Order of the Iron Crown, Type III, Civil Division, I Class Breast Star
Image courtesy of eMedals.com
Image courtesy of eMedals.com
Image courtesy of eMedals.com
Estimated market value:
(Orden der Eisernen Krone, Stern der Ritter I. Klasse). Re-established in 1815. (Issued 1877-1918). An eight-pointed silver star with jewel-cut faceted rays, the obverse with a central Gold medallion with a sun-ray pattern depicting a miniature “Iron Crown” in Gold and multi-coloured enamels, surrounded by a broad ring of blue enamels, inscribed “AVITA ET AUCTA” (Inherit and Multiply) in Gold capital letters, with a laurel and oak bushel in Gold below, surrounded by a jewel-cut faceted Gold ring and silver ring, the reverse plain, with a vertical pinback and a functional hinge/catch assembly, marked “FR” for Rothe manufacture, an “A” assay mark for Vienna, and a “3 Houndhead A” denoting 800 silver purity, measuring 85.31 mm (w) x 83.93 mm (h), weighing 57.4 grams, with the enamels extremely well preserved, in near mint condition.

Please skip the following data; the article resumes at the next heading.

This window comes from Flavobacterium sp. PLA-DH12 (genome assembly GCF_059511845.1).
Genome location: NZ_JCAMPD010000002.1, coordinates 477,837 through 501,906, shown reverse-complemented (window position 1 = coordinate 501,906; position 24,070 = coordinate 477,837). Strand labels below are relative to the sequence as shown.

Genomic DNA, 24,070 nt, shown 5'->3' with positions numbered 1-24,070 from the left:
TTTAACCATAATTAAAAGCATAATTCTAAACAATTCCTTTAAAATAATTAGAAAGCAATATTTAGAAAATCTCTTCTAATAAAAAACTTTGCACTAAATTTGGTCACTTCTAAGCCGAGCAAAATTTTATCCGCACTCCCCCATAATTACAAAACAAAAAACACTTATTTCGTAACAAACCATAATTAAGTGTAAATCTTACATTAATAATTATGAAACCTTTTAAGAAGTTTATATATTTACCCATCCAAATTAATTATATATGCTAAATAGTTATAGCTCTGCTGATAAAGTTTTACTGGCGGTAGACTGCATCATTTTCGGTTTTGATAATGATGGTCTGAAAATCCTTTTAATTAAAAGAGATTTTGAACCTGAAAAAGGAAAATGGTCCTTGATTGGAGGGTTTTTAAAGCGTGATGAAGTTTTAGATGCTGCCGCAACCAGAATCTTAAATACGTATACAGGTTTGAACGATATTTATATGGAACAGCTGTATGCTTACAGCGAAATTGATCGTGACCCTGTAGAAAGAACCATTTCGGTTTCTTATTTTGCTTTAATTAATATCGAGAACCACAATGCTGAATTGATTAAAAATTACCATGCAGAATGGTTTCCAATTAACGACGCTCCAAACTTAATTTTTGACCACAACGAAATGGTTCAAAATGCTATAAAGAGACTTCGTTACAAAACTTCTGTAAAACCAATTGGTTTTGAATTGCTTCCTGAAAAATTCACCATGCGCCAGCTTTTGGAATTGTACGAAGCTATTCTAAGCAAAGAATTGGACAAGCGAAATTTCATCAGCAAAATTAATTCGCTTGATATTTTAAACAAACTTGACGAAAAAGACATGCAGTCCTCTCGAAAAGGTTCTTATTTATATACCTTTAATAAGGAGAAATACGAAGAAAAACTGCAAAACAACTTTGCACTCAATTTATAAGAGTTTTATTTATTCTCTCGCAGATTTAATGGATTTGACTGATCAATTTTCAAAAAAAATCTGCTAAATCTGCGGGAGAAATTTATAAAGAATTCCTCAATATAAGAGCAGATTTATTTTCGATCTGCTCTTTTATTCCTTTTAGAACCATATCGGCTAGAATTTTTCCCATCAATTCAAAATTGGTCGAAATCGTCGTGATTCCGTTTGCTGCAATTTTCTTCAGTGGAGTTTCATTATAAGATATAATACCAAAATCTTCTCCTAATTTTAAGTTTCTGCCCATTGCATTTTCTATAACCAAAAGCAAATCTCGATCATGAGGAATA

The Order of the Iron Crown was originally established by Napoleon I on June 5, 1805, just a few days after his coronation as the King of Italy. This order was awarded for services to the crown in military, administration, arts and literature. There were to be 20 Grand Crosses (dignitaries), 100 Commanders (commandeurs) and 500 Knights (chevaliers), each with a specific number set aside to be awarded to French officers.
The insignia chosen was the French eagle with a stylized crown, along with the motto “Dieu me l’a donne, gare a qui y touchera” meaning “God gave it to me, heaven help him who touches it,” the phrase Napoleon is famous for after crowning himself king on May 26 earlier that year, just several months before the order’s induction. A portrait of Napoleon is in the center of the obverse medallion. The Grand Cross, worn on a neck ribbon, and Commanders were comprised of Gold whereas the Knights were made of silver. Recipients of the Order were allowed to call themselves Knights of the Order, and they were able to pass on their title to their heirs after proving an appropriate income level.